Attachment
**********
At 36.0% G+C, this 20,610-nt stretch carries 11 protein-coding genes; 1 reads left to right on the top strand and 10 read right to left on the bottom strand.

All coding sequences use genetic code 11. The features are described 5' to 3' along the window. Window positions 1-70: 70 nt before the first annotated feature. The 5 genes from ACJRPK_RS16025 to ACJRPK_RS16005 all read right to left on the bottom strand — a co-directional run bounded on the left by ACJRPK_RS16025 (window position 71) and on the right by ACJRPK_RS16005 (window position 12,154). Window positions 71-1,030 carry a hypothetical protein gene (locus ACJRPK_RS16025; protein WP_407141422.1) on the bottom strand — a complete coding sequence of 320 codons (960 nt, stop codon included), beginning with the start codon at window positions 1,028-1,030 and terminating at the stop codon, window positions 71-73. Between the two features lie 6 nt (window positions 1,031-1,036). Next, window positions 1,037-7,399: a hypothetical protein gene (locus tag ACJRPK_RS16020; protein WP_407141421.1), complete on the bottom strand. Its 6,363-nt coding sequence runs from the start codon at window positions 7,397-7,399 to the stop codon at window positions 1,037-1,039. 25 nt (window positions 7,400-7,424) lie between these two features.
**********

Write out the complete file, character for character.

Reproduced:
At 36.0% G+C, this 20,610-nt stretch carries 11 protein-coding genes; 1 reads left to right on the top strand and 10 read right to left on the bottom strand.

All coding sequences use genetic code 11. The features are described 5' to 3' along the window. Window positions 1-70: 70 nt before the first annotated feature. The 5 genes from ACJRPK_RS16025 to ACJRPK_RS16005 all read right to left on the bottom strand — a co-directional run bounded on the left by ACJRPK_RS16025 (window position 71) and on the right by ACJRPK_RS16005 (window position 12,154). Window positions 71-1,030 carry a hypothetical protein gene (locus ACJRPK_RS16025; protein WP_407141422.1) on the bottom strand — a complete coding sequence of 320 codons (960 nt, stop codon included), beginning with the start codon at window positions 1,028-1,030 and terminating at the stop codon, window positions 71-73. Between the two features lie 6 nt (window positions 1,031-1,036). Next, window positions 1,037-7,399: a hypothetical protein gene (locus tag ACJRPK_RS16020; protein WP_407141421.1), complete on the bottom strand. Its 6,363-nt coding sequence runs from the start codon at window positions 7,397-7,399 to the stop codon at window positions 1,037-1,039. 25 nt (window positions 7,400-7,424) lie between these two features.